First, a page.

One might be forgiven for asking to what extent such wholeness can remain diachronic, given that bringing dead friends back to life would seem to involve closing over, amongst other gaps, a rather basic temporal one: are not such magic circles precisely a means of conjuring synchronicity? Almost as pressing might be the problem of deciding who one's "friends" are, a process of selection with which history itself, full of holes as it has stubbornly proved to be, seems always to have had considerable difficulty. And then, even when history is whole thanks to us – and for us – may it not retain awkward angles and strange corners, in which lurk those with whom we wish nothing to do because we wish them to have nothing to do with us? For we are presumably going to choose our friends on the premise of a "true" sympathy, an inherent resemblance transcending historical difference, as opposed to one artificially imposed by "finding distant analogies with a past civilisation for the way we do things".

Such resemblance fundamentally rules out moral repugnance – a key point, and one that needs to be negotiated with considerable finesse. Morality, after all, remains "our" stock in trade. We would never ourselves infringe the "human rights" of others because of their beliefs; under the rubric of heresy, within our accommodating books, there is only a blank space (albeit bearing the trace of multiple erasures). We would not ourselves kill, maim, or torture – even if, when pressed, we may ruefully agree that on some highly abstract level we profit, though by nothing more (or less) than peace of mind, from such activities conducted by others on our behalf. Awkwardly, many of our medieval and Renaissance candidates for friendly conversation across the gap of time practised, in their own times, the habit of conversing intimately with God, and so regularly obtained his approval of whatever rough earthly methods were necessary to carry out his will. (The spokesman for the Nobility in Pierre Matthieu's The Guisiade [1589], theatrical propaganda for France's Sainte Ligue, speaks worlds when he swears fidelity "By the tortures and irons, the stakes and the prisons / Of the Princes of the Faith".[1]) It must be supposed, from the perspective of tolerance assumed to be our common one today, that such creatures of their ages imagined God in false and narrow ways, which we are in a position to correct and enlarge.

It therefore behoves us to make a large moral allowance as a condition for initiating productive conversation. This is not a novel idea – indeed it might qualify as a sort of Harvard specialty, to judge from the blanket absolution loftily extended in 1964 by De Lamar Jensen to Renaissance politicians, beginning (why not?) with Catherine de Medici:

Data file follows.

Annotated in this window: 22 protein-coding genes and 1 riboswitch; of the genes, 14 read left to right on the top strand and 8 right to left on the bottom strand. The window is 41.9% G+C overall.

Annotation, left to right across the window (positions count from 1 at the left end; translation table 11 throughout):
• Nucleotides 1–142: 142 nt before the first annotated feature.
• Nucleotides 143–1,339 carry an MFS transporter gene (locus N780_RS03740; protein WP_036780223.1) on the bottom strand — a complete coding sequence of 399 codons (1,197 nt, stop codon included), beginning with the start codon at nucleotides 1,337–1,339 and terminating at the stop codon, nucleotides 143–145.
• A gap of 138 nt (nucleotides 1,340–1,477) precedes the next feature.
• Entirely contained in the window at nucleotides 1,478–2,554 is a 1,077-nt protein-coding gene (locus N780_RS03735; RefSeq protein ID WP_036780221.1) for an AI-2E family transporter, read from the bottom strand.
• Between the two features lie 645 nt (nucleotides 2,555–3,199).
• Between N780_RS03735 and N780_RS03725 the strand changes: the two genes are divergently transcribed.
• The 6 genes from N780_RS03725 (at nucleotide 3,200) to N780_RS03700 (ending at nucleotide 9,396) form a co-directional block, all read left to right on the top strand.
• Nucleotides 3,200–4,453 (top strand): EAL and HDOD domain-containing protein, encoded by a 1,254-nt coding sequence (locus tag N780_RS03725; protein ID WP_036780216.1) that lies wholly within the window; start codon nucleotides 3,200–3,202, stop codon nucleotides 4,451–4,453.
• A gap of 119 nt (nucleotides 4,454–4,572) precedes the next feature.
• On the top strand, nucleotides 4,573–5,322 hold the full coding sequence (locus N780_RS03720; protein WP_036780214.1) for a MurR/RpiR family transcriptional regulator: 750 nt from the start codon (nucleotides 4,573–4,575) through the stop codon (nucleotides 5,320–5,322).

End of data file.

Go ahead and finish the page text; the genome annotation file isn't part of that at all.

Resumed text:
. . . her statesmanship lacked a grounding in sound political morality. Not only was she wanting in moral principles (which was characteristic of the times) [my emphasis], but she identified too closely the interests of the nation with her personal and dynastic interests. Undoubtedly she thought the crown of France was the nation.[2]

In pursuing his main subject, the Spanish diplomat Bernardino de Mendoza (as he does with formidable scholarly acumen), Jensen remarkably succeeds in making the priority of ends over means appear as the quaint relic of a bygone age, even the sign of a precocious, though misguided, integrity:

He was always loyal to his king, and completely subordinated himself to the service of Spain, which he genuinely believed was the service of God.

This zealous devotion and subordination to a cause made him haughty and intolerant toward anyone not supporting the same principles and ideology, and unscrupulous at times in his support of anything which he thought would contribute to its success. For Mendoza, the foes of Spain and of Catholicism were not honorable adversaries; they were the enemies of God and Mankind. Against such seditionists there are no rules of good conduct, he maintained; they must be destroyed by whatever means is available. Mendoza did not lack integrity, but it was integrity based upon the belief that the cause he represented was superior to any individual or group which composed or opposed it.

(p. 95)

Even in 1964, it appears--a year in which America's Book of Reckoning preserved a quite legible entry under the "heresy" rubric – Harvard University Press and the Ford Foundation agreed in dispensing with the moral requirement for prospective Renaissance members of the conversational club. Misguided idealism makes a more than sufficient rationale, while benighted beliefs and practices become the products of time and difference themselves; they can be smoothed over by acts of indulgence. The effect is to liberate such figures from their historical purgatory.

Freeing imprisoned souls--from those early modern English on whom the Act of Supremacy slammed the door to those restless scholarly spirits now trapped in interdisciplinary dullness--is Simpson's appealingly charitable goal. It is articulated mainly across his discussion of Thomas More's Supplication for Souls (1529). It turns out that this text, by its quasi-miraculous affective power, actually achieves what might have been supposed the impossible from a literary-historical point of view. For it effects the transcendence not only of religious belief and cultural tradition, not to mention time itself, but even of its own rhetorical status:

A passage of this kind might move many readers, including those who are not from a Christian tradition. It presents an account of a literally living past, in which the dead are capable of giving help to, and receiving help from, the living. The relation between the past and the present is established through co-operative conversation between living and dead that can be activated through acts of generosity. This conversational opportunity explains and justifies the rhetorical strategy of the text.